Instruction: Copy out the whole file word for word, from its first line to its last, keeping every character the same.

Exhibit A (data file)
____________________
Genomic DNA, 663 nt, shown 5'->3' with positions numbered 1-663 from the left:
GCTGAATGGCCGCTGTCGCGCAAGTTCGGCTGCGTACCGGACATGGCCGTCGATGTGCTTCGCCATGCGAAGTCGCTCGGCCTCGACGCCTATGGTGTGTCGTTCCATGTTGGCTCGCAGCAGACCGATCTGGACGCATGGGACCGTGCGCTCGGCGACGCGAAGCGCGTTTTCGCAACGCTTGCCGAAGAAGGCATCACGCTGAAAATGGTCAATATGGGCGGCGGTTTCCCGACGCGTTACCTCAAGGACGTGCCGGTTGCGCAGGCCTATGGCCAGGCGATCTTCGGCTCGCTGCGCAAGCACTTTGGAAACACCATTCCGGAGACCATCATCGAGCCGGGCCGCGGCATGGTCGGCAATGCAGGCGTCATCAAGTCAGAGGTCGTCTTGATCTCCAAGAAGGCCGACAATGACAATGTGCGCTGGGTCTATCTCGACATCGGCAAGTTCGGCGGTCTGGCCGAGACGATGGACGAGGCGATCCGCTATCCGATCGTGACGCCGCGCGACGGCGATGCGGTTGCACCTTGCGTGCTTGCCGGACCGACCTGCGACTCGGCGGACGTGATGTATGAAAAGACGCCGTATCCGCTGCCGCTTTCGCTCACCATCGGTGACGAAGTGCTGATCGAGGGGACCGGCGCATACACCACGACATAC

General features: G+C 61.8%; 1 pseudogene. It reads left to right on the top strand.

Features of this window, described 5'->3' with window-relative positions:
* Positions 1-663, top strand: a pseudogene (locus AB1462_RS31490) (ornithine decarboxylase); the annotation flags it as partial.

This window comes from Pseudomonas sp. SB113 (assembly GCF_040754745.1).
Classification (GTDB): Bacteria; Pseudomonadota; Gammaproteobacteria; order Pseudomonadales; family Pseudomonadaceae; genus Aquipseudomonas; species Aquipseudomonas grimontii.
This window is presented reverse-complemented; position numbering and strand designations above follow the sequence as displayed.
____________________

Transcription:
Genomic DNA, 663 nt, shown 5'->3' with positions numbered 1-663 from the left:
GCTGAATGGCCGCTGTCGCGCAAGTTCGGCTGCGTACCGGACATGGCCGTCGATGTGCTTCGCCATGCGAAGTCGCTCGGCCTCGACGCCTATGGTGTGTCGTTCCATGTTGGCTCGCAGCAGACCGATCTGGACGCATGGGACCGTGCGCTCGGCGACGCGAAGCGCGTTTTCGCAACGCTTGCCGAAGAAGGCATCACGCTGAAAATGGTCAATATGGGCGGCGGTTTCCCGACGCGTTACCTCAAGGACGTGCCGGTTGCGCAGGCCTATGGCCAGGCGATCTTCGGCTCGCTGCGCAAGCACTTTGGAAACACCATTCCGGAGACCATCATCGAGCCGGGCCGCGGCATGGTCGGCAATGCAGGCGTCATCAAGTCAGAGGTCGTCTTGATCTCCAAGAAGGCCGACAATGACAATGTGCGCTGGGTCTATCTCGACATCGGCAAGTTCGGCGGTCTGGCCGAGACGATGGACGAGGCGATCCGCTATCCGATCGTGACGCCGCGCGACGGCGATGCGGTTGCACCTTGCGTGCTTGCCGGACCGACCTGCGACTCGGCGGACGTGATGTATGAAAAGACGCCGTATCCGCTGCCGCTTTCGCTCACCATCGGTGACGAAGTGCTGATCGAGGGGACCGGCGCATACACCACGACATAC

General features: G+C 61.8%; 1 pseudogene. It reads left to right on the top strand.

Features of this window, described 5'->3' with window-relative positions:
* Positions 1-663, top strand: a pseudogene (locus AB1462_RS31490) (ornithine decarboxylase); the annotation flags it as partial.

This window comes from Pseudomonas sp. SB113 (assembly GCF_040754745.1).
Classification (GTDB): Bacteria; Pseudomonadota; Gammaproteobacteria; order Pseudomonadales; family Pseudomonadaceae; genus Aquipseudomonas; species Aquipseudomonas grimontii.
This window is presented reverse-complemented; position numbering and strand designations above follow the sequence as displayed.